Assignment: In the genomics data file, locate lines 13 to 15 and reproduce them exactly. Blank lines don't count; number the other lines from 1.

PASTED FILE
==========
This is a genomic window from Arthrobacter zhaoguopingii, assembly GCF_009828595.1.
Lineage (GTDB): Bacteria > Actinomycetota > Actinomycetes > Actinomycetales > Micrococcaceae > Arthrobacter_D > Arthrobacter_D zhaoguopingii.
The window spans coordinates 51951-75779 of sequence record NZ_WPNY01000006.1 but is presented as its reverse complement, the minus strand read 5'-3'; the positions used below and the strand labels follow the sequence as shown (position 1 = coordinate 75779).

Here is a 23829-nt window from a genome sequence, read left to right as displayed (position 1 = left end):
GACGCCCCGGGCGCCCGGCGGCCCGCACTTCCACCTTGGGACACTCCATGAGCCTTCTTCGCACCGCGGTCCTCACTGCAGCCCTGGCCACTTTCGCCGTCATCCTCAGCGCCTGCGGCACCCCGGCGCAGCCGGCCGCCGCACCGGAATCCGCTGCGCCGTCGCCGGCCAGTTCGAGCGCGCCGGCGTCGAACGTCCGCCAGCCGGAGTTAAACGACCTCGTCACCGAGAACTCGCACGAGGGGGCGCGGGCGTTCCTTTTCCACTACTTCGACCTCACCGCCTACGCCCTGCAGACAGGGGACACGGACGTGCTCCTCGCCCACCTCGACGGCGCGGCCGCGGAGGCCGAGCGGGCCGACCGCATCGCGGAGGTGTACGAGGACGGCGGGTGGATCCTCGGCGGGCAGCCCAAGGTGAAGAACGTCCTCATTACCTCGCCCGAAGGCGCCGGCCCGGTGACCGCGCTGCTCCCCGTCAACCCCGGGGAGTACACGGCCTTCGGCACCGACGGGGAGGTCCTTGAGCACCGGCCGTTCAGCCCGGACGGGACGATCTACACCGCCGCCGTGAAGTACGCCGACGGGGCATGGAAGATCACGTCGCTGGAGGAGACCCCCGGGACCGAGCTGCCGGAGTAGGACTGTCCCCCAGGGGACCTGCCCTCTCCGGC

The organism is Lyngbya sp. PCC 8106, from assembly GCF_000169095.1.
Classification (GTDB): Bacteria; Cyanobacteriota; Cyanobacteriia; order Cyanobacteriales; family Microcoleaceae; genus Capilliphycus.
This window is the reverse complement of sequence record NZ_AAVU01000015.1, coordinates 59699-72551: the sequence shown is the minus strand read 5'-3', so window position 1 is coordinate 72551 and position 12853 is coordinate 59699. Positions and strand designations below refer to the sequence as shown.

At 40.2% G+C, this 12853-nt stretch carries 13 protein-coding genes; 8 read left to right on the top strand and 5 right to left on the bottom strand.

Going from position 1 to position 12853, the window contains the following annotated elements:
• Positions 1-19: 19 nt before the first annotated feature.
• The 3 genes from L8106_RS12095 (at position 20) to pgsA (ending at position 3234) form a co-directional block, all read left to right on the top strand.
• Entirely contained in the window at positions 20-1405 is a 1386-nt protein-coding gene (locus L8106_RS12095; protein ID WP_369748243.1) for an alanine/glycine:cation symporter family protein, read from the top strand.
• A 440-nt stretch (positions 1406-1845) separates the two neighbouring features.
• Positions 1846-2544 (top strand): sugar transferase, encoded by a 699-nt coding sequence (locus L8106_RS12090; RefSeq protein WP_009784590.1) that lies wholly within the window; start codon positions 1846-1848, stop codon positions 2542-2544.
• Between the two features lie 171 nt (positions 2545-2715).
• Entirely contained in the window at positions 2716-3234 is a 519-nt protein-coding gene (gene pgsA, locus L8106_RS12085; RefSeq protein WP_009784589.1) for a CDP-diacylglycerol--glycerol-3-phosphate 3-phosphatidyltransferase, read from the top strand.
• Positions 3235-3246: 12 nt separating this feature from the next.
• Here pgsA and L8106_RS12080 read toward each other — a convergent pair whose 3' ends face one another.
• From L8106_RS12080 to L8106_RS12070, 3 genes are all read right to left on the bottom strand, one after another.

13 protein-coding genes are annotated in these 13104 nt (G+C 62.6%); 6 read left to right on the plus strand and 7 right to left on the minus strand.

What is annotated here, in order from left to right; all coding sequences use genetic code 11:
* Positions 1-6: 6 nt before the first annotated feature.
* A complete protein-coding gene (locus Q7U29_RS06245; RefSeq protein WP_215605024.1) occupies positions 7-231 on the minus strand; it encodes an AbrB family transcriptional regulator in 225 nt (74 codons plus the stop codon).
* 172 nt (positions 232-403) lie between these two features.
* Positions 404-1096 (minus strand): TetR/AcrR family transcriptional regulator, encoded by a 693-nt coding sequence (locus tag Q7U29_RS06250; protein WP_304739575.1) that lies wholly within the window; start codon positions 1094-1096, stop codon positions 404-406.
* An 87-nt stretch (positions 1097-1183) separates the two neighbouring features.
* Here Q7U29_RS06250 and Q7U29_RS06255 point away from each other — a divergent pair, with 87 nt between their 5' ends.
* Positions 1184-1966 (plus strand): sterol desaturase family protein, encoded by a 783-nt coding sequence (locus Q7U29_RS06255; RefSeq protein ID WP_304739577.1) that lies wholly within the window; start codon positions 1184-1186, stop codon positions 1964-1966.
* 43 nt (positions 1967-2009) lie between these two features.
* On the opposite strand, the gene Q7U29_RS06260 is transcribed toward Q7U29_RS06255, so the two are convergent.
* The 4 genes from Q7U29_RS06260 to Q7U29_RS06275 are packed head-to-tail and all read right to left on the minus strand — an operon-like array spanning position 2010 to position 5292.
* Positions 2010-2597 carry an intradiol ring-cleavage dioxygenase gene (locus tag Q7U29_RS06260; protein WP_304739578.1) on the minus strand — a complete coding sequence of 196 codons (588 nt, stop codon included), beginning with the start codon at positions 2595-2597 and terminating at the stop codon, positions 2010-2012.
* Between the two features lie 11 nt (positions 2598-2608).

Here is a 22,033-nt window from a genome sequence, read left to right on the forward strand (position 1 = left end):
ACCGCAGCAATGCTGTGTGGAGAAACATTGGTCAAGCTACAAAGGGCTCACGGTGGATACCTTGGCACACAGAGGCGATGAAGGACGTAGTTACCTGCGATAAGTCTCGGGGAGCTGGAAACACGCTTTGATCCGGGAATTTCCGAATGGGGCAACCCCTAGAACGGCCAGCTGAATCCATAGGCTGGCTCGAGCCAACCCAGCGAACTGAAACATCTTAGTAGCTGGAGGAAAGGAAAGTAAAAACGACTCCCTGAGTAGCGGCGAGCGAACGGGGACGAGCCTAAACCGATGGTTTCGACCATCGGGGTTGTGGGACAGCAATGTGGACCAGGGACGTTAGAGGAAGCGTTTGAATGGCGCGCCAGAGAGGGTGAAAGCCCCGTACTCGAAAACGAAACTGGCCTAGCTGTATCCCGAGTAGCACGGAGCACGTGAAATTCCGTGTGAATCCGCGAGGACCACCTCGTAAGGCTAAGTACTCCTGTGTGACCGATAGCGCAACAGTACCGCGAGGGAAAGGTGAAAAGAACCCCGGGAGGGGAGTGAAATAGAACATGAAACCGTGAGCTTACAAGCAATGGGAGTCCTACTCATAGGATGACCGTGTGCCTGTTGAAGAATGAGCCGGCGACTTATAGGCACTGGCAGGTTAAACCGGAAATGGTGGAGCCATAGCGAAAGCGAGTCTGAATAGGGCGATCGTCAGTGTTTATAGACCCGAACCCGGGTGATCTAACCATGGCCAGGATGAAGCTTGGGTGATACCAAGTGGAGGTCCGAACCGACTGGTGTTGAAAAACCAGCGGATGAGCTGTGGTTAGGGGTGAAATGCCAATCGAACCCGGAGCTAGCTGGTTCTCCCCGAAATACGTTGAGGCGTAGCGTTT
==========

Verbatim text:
• Entirely contained in the window at positions 20-1405 is a 1386-nt protein-coding gene (locus L8106_RS12095; protein ID WP_369748243.1) for an alanine/glycine:cation symporter family protein, read from the top strand.
• A 440-nt stretch (positions 1406-1845) separates the two neighbouring features.
• Positions 1846-2544 (top strand): sugar transferase, encoded by a 699-nt coding sequence (locus L8106_RS12090; RefSeq protein WP_009784590.1) that lies wholly within the window; start codon positions 1846-1848, stop codon positions 2542-2544.